I spent a little time there and then just across the road was Café Du Monde, originally established in the 1800s and right in the middle of the French Market. It is opened 24 hours, and only closed on Christmas day and when there is an occasional hurricane. Staying true to its roots, it only sells coffee and Beignets which are delicious little French donuts, served warm and covered in icing sugar, a ‘must do’ in New Orleans. All this whilst serenaded to “It’s a Wonderful World” on the saxophone… how lucky am I?
Another recovery swim on the training plan today… and in this heat I was grateful! Then a little walk along the Mississippi on the way back to the hostel.
Friday 13th October 2017
More of the French Quarter today in the form of The French Market and Frenchman Street…too many Frenchs!
I hadn’t tried too much in the way of typical Southern cuisine yet so I definitely wanted to fit that in. Frenchman Street was really cool. A few people had suggested here is waaay better than Bourbon Street. I did think so too. A little less busy and where most of the live music seems to happen. All of the bars are free to go in so if you like the sound of something you can just wander in and have a listen. The afternoons seemed to go by in a flash!…some of the best live music I’ve heard.
A little wander around the market and time to have some tasty southern cooking in the form of jambalaya…yummy! Then on the way back to the hostel, I went for a wander around Louis Armstrong Park.
Training wise, a final recovery swim of 30 minutes, back in the runners tomorrow! Woohoo!
Later in the evening I went out for a while with some of the people from the hostel for a few drinks which was also really good fun.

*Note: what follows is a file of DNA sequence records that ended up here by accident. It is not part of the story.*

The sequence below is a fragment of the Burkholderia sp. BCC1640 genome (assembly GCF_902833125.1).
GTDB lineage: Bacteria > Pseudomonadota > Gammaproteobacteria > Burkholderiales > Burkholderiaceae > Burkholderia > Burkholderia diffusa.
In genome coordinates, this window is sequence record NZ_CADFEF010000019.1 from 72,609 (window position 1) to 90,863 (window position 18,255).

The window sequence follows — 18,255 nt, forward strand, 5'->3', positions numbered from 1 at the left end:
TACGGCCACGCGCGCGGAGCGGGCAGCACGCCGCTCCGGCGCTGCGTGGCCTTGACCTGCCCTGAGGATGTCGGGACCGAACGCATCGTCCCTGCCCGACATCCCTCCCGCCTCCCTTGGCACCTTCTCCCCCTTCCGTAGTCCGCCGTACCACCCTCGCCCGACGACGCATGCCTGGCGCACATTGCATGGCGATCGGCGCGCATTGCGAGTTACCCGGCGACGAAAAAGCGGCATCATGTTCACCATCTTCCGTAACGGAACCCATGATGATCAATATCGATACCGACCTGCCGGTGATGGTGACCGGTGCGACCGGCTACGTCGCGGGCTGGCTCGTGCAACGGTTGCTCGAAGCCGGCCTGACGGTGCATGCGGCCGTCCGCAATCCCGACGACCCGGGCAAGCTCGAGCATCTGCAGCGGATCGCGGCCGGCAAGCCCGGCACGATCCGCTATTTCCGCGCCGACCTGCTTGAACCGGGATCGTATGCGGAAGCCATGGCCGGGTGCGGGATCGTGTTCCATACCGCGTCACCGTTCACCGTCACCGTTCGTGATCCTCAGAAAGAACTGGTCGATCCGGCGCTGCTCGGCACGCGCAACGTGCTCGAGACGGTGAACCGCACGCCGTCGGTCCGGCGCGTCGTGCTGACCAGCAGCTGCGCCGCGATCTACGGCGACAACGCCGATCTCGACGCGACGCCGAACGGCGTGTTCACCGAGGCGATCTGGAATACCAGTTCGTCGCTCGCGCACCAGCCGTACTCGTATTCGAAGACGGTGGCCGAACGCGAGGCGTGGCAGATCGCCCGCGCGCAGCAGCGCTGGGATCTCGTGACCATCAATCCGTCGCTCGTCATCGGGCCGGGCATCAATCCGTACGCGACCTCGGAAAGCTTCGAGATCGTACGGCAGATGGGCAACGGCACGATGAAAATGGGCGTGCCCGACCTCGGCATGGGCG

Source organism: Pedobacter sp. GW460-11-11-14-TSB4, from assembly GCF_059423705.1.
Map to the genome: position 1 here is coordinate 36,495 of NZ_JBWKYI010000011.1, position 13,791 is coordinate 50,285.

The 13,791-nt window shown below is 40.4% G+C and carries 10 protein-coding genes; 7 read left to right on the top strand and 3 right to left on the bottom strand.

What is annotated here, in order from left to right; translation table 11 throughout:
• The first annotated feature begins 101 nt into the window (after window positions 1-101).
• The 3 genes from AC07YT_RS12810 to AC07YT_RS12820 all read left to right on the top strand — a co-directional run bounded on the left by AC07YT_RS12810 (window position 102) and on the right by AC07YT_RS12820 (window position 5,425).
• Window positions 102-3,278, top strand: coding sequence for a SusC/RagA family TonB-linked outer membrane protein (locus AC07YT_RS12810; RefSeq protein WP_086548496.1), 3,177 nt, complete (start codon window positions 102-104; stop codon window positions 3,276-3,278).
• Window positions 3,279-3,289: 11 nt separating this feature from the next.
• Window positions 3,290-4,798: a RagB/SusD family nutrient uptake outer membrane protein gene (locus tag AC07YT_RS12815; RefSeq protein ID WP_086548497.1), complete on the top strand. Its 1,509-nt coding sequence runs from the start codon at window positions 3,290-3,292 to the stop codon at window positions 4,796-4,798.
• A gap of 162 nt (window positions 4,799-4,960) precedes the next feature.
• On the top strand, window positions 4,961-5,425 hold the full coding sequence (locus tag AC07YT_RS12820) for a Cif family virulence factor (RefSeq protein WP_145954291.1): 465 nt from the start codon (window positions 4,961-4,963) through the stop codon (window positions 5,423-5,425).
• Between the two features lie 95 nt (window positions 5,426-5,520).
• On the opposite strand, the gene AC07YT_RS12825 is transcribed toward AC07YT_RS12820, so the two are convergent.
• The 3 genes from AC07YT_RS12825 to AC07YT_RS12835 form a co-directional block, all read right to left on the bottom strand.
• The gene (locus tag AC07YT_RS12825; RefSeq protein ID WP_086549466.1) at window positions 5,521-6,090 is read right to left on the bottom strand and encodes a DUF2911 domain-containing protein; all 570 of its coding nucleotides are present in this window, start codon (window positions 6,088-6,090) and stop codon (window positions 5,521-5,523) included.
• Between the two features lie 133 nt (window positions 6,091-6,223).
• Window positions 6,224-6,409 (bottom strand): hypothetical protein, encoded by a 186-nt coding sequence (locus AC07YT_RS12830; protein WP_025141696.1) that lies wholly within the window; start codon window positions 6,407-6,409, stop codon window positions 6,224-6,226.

Saturday 14th October 2017
Wawh! Today was hot! And last full day in New Orleans already.
Trying to embrace the ‘go with the flow’ requirements to backpacking, I had tried to keep a lot of the time I had between Chicago and New York free, the plan being to just wait and see where I fancied when it was time to move on. I’m really quite laid back, but for somebody who also likes to be organised this was actually quite stressful! Ha…..I’m sure I’ll get better at it. I had spent an hour or so yesterday sorting myself out and booking accommodation. Next stop, Georgia via the Greyhound bus! I took a walk along the street to find the bus station and pick up my tickets. It only took about 20 minutes to walk there so not too far to go tomorrow.
Coffee stop and then back to the hostel to get the runners on. I took the Street Car down to Audubon Park. It’s only $3 for a 24 hour pass on the Street Car and you can hop on and off as many times as you like.
The Park was stunning. Your typical park features I guess; grass, lots of, but it had a lovely little ponds with bridges all through the middle which made it lovely to sit and enjoy the views post-run. Easy 40 minutes on the plan for today, recovery being the main focus, first one post-Chicago so just trying to get the legs moving! Wow! Was it hot….and this was later in the day. And humid, oh so humid! I was melting (no complaints though, beats wind and rain aaaannny day!) My legs actually felt ok once I got going. It was just over a mile around the park, so a few laps needed to get my 40 minutes done, about 4 miles. It was nice to sit by the pond afterwards….stretches, yes I looked like a plonker, but needs must!
I stuck around to watch the sunset and caught the Street car back up to St Charles’ Avenue. Southern Creole cooking on the menu for tonight’s tea in the form of crawfish etouffée, red beans and rice and my second helping of jambalaya! Sooo much food!
Back to the hostel and time to get ready for the early departure aboard the Midnight train to Georgia…I wish!……I mean Greyhound bus to Atlanta!
Sunday 15th October 2017
5.15am alarm set for run number one of the day. Splitting up the run due to being stuck on the bus for most of the day. So 40 minutes first thing and another 40 minutes later on. St Charles’ Avenue the location of choice for today, where most people seem to choose to run along the Street Car tracks, seeing as there are no roads to cross so you don’t get stuck at the side of the kerb every five minutes.
Even this early in the morning, still dark, it was already 26C and 93% humidity…sweaty was an understatement!
Still job done…time for a new state!